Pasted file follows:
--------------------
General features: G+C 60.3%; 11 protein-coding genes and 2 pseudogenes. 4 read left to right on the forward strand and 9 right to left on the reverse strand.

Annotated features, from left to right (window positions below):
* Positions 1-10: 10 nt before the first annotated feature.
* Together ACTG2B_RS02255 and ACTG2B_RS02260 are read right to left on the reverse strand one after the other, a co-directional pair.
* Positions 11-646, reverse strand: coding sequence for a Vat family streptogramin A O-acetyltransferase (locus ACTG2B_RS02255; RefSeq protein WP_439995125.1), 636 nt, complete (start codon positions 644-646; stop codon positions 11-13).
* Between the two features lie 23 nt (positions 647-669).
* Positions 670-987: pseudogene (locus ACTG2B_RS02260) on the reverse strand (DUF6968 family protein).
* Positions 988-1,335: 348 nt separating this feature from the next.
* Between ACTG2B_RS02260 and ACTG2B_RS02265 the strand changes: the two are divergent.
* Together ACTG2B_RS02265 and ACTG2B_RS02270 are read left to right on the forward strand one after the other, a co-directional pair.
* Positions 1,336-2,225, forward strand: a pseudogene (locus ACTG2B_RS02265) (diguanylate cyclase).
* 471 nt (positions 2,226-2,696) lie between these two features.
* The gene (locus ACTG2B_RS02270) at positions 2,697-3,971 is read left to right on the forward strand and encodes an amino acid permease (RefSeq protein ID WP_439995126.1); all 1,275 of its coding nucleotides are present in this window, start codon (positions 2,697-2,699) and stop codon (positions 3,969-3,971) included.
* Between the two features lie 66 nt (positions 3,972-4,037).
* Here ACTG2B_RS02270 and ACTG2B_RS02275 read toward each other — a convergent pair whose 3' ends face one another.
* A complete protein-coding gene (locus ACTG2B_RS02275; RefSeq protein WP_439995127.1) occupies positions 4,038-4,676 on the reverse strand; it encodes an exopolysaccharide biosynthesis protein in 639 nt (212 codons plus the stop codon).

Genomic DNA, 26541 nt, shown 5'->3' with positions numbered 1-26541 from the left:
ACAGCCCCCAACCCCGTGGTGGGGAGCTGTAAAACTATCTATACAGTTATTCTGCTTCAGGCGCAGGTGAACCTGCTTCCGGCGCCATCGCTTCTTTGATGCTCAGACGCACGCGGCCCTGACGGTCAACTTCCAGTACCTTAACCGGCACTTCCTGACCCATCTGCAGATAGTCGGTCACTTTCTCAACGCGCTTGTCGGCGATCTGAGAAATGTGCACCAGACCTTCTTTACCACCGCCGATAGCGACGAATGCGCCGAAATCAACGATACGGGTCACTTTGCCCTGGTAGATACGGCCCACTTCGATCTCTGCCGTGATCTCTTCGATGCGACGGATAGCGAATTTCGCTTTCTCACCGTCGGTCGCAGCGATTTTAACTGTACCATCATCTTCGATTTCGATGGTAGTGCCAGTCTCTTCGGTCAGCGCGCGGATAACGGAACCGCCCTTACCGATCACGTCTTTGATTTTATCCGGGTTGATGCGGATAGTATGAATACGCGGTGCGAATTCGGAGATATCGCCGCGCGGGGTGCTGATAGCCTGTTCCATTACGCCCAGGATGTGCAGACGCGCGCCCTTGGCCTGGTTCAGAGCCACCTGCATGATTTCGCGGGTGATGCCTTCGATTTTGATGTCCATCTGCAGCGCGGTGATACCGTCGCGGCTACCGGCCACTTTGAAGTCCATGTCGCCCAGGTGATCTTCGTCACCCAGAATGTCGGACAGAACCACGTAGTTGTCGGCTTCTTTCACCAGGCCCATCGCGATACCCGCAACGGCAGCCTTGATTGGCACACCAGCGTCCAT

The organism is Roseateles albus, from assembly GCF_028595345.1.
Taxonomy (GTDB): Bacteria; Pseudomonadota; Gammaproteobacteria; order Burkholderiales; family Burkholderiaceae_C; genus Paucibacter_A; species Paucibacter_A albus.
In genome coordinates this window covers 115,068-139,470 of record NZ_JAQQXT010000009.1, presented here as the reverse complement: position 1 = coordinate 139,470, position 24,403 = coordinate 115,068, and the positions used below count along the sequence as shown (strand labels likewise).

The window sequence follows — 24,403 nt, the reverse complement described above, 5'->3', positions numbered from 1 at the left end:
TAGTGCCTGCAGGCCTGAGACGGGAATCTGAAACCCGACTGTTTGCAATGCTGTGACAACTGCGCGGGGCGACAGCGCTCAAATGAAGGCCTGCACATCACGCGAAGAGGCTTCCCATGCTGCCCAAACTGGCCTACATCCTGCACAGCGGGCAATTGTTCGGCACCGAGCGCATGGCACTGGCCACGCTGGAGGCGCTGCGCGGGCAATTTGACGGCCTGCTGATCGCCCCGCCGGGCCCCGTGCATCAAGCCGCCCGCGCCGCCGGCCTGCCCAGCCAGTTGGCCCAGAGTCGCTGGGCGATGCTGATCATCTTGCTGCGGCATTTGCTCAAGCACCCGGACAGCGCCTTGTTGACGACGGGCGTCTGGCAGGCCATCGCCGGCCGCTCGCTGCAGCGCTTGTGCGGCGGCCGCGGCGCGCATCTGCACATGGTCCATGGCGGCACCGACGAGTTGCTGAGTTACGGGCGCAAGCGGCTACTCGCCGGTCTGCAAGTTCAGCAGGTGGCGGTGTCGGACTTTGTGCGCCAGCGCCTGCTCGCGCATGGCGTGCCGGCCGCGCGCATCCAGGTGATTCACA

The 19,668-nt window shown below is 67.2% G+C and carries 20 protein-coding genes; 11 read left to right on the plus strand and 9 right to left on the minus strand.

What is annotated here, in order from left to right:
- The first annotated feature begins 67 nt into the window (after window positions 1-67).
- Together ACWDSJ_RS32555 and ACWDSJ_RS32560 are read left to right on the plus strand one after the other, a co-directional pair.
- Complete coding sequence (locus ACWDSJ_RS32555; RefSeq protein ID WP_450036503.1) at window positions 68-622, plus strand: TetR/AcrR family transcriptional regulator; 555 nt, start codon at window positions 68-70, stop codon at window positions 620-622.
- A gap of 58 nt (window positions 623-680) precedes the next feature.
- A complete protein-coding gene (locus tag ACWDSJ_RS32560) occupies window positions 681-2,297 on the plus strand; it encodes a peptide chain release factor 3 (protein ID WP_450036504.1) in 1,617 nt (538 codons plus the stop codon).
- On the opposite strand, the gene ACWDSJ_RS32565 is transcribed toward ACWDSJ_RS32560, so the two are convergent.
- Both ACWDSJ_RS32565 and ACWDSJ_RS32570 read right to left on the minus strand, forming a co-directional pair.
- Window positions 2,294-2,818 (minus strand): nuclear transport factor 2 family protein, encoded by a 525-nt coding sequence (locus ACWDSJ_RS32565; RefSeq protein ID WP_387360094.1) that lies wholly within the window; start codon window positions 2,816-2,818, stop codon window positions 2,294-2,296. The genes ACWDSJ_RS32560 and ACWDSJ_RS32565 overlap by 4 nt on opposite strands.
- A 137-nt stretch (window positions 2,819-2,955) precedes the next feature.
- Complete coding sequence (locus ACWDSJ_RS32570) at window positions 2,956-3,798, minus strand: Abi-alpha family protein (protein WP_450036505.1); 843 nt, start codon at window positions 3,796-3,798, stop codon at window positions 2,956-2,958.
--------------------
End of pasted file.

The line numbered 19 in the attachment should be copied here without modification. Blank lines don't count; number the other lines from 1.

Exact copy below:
The organism is Roseateles albus, from assembly GCF_028595345.1.